Ringing your Waterfowl
A closed ring identifies a bird as having been raised in captivity and can serve as proof of ownership. Numbered rings are also invaluable in maintaining records. Some breeders use coloured flatband, spiral or divided metal rings purely for their own records or to identify bloodlines. Closed rings may be made from metal (often an aluminium alloy) or coloured plastic. There are several considerations when choosing a leg ring size:
Above all else is the welfare of the bird.
A closed ring is fitted to the growing bird at the point when it fits snugly over the foot so it does not fall off. For some wildfowl species, this is a very short window.
It is important that the ring cannot slip up over the ankle (hock) joint.
Grit and mud can lodge underneath the ring if it is too tight, so the sizes allow for this.
If a ring is too big, there is more likelihood of a leg being caught on unexpected hazards.
Conventionally, males are ringed on the right leg and females on the left if the birds are sexed at this stage. Breeders sometimes use left and right to identify bloodlines so this is not universal.
Ring rules for exhibition birds vary from country to country. In the UK, only closed rings are accepted on show birds. Currently these are issued by the Poultry Club of Great Britain. PCGB shows require birds to be close-rung to be eligible for prizes.
The health and well-being of a ringed bird should be closely monitored — rings should be checked frequently, and MUST be inspected every time a bird is handled.
The ring should be cut off immediately if there is ever swelling or injury to the leg.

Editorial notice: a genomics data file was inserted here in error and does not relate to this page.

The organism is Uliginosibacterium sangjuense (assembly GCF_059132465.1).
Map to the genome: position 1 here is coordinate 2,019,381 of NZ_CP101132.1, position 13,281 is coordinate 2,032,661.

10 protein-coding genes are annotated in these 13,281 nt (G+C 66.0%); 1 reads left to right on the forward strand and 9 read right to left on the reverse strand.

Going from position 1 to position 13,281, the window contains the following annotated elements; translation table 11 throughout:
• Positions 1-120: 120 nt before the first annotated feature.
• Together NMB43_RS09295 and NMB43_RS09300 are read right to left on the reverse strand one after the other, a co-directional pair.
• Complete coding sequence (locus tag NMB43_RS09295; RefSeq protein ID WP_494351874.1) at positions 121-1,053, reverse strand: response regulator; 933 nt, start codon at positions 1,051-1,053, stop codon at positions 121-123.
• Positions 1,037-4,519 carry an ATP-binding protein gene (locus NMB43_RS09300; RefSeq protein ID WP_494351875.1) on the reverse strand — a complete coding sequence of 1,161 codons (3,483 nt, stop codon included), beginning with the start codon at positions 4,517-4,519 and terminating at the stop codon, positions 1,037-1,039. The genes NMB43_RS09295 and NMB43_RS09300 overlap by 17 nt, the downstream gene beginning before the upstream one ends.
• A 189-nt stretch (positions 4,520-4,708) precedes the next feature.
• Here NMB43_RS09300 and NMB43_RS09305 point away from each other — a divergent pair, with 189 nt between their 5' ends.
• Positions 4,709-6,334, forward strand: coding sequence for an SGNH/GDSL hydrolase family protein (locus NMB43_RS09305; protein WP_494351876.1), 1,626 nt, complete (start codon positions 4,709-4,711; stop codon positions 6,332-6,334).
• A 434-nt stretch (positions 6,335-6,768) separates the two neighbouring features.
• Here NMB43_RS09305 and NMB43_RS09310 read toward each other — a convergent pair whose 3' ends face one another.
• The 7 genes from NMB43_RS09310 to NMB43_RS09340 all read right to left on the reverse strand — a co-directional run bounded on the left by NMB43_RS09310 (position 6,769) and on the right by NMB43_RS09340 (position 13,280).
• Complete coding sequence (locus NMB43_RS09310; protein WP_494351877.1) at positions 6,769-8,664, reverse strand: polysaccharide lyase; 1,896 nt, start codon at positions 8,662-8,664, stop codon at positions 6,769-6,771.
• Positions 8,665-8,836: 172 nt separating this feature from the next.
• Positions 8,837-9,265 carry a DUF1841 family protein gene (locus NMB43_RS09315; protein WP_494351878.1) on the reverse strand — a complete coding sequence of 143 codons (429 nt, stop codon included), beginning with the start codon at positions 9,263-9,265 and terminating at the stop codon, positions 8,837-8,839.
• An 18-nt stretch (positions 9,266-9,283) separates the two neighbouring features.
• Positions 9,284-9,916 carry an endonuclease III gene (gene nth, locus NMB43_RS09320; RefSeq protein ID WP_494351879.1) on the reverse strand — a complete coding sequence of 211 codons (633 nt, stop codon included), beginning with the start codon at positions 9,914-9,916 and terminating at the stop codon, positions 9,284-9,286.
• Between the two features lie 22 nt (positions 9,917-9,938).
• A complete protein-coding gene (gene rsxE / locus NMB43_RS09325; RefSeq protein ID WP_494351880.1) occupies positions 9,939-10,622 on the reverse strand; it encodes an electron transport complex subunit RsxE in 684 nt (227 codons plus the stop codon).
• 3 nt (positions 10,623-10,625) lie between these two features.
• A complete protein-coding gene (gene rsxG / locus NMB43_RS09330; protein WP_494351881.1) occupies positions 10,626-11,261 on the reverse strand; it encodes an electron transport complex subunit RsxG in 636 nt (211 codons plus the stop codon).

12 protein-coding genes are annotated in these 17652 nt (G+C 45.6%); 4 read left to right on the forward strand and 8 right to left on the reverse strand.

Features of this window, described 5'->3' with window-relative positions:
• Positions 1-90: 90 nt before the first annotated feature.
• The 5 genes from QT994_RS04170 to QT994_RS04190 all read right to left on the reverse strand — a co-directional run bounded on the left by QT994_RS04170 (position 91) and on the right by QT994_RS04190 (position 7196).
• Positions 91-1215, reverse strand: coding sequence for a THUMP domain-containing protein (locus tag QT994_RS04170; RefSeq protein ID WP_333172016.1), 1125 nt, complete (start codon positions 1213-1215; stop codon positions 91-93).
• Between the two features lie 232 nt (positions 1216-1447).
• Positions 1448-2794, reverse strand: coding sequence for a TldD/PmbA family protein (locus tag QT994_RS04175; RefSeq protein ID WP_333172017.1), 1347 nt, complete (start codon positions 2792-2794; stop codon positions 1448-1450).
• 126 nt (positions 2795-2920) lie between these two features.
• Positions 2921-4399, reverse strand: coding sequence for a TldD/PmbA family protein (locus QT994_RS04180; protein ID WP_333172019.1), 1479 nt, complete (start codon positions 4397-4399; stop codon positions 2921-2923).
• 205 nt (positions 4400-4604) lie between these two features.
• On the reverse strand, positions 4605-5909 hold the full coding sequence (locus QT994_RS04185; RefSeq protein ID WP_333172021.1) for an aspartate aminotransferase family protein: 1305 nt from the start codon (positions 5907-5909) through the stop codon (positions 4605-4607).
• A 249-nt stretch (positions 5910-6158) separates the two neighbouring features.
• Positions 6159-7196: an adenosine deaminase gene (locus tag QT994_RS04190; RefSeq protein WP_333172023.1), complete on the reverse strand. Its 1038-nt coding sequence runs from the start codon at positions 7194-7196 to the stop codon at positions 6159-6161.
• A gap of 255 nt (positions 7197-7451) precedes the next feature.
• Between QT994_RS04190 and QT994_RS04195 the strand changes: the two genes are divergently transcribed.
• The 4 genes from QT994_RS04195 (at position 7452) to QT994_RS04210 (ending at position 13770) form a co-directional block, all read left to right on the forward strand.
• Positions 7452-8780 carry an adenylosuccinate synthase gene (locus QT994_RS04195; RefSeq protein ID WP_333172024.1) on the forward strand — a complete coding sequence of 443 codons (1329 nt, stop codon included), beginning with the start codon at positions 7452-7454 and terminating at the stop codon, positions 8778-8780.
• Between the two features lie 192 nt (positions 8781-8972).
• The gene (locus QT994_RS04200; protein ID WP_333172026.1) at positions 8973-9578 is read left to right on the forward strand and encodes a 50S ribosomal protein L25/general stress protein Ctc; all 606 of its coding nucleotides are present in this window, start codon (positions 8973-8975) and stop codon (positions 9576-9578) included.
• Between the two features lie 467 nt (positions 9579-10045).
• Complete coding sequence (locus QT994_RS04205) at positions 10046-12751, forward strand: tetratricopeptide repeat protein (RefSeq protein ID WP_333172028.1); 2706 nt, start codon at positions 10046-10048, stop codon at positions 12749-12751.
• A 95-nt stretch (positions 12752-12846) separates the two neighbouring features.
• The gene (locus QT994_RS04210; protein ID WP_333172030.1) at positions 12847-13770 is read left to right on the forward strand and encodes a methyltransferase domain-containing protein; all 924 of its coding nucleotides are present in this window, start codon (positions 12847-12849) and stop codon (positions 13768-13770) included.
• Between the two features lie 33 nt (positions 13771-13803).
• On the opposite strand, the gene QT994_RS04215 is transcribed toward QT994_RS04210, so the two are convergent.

- Activated charcoal
- Antiseptic wipes/hand gel
- Clean crate with fresh wood shavings always ready
- Cotton bag to carry the bird
- Micropore tape
- Nail clippers
- Preparation H ointment (not gel)
- Saline solution (eyewash)
- Sam splint
- Surgical gloves
- Tick remover
- Vet surgery contact details to hand
- Veterinary wound powder
- Vetwrap bandage
- Wing restraints (socks/towels/custom made jackets)
The principles of biosecurity are frequently discussed, particularly in respect of the now possible threat of Avian Influenza. Biosecurity is essentially the creation of a microbiological barrier to prevent contact between the pathogens (in this case Avian Influenza Virus) and the host (domestic or captive waterfowl).
The purpose of this note, therefore, is to consider aspects of biosecurity which can be put into place to protect these populations of waterfowl. Every waterfowl keeper will have a different set-up and it is possible to adapt their situation to fit in with these guidelines.
We should understand both the nature of the virus and the circumstances under which the virus can be introduced to our livestock. There are two main ways the virus might be introduced. Firstly there is the risk of direct spread from migrating birds and secondly the indirect spread from these or another infected population.
Migrating waterfowl will be attracted to stretches of water and in the case of geese associated grazing.
The safest approach is to bring all susceptible livestock indoors and to keep them so confined for the length of the risk period. Should this not be possible, then birds should be fenced well away from their swimming water if this is fed from a watercourse. Efforts should then be made to avoid wild birds visiting the livestock.
An extra safeguard is to supply the feed and water inside the bird housing. Outside large water troughs must be avoided.